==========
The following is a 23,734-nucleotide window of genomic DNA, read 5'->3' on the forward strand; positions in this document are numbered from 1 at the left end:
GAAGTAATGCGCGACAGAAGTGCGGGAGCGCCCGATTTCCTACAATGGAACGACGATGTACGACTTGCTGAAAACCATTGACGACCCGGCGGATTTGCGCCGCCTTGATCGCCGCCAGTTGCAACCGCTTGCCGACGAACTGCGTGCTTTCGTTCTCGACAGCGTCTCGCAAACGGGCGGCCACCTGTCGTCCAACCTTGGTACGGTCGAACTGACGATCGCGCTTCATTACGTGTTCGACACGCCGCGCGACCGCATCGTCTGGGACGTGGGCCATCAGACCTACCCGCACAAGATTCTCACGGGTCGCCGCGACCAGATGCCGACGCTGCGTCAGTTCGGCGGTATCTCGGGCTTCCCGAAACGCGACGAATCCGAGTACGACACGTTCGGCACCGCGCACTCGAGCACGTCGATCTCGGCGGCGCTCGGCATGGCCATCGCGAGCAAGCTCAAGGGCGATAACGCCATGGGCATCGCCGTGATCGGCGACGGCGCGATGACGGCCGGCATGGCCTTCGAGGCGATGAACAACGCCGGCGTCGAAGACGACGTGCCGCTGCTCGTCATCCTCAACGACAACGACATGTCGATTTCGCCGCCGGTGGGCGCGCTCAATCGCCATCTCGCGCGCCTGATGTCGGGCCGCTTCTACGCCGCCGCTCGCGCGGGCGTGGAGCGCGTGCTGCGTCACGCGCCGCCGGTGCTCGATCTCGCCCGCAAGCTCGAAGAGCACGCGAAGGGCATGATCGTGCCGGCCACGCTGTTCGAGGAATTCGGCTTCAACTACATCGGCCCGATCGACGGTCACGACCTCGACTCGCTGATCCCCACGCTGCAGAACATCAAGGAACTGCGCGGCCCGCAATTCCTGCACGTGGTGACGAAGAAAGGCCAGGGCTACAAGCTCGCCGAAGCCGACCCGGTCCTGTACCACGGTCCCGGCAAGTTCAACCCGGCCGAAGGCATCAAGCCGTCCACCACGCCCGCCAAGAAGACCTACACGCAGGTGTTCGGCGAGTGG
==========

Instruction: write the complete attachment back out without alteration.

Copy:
The following is a 23,734-nucleotide window of genomic DNA, read 5'->3' on the forward strand; positions in this document are numbered from 1 at the left end:
GAAGTAATGCGCGACAGAAGTGCGGGAGCGCCCGATTTCCTACAATGGAACGACGATGTACGACTTGCTGAAAACCATTGACGACCCGGCGGATTTGCGCCGCCTTGATCGCCGCCAGTTGCAACCGCTTGCCGACGAACTGCGTGCTTTCGTTCTCGACAGCGTCTCGCAAACGGGCGGCCACCTGTCGTCCAACCTTGGTACGGTCGAACTGACGATCGCGCTTCATTACGTGTTCGACACGCCGCGCGACCGCATCGTCTGGGACGTGGGCCATCAGACCTACCCGCACAAGATTCTCACGGGTCGCCGCGACCAGATGCCGACGCTGCGTCAGTTCGGCGGTATCTCGGGCTTCCCGAAACGCGACGAATCCGAGTACGACACGTTCGGCACCGCGCACTCGAGCACGTCGATCTCGGCGGCGCTCGGCATGGCCATCGCGAGCAAGCTCAAGGGCGATAACGCCATGGGCATCGCCGTGATCGGCGACGGCGCGATGACGGCCGGCATGGCCTTCGAGGCGATGAACAACGCCGGCGTCGAAGACGACGTGCCGCTGCTCGTCATCCTCAACGACAACGACATGTCGATTTCGCCGCCGGTGGGCGCGCTCAATCGCCATCTCGCGCGCCTGATGTCGGGCCGCTTCTACGCCGCCGCTCGCGCGGGCGTGGAGCGCGTGCTGCGTCACGCGCCGCCGGTGCTCGATCTCGCCCGCAAGCTCGAAGAGCACGCGAAGGGCATGATCGTGCCGGCCACGCTGTTCGAGGAATTCGGCTTCAACTACATCGGCCCGATCGACGGTCACGACCTCGACTCGCTGATCCCCACGCTGCAGAACATCAAGGAACTGCGCGGCCCGCAATTCCTGCACGTGGTGACGAAGAAAGGCCAGGGCTACAAGCTCGCCGAAGCCGACCCGGTCCTGTACCACGGTCCCGGCAAGTTCAACCCGGCCGAAGGCATCAAGCCGTCCACCACGCCCGCCAAGAAGACCTACACGCAGGTGTTCGGCGAGTGG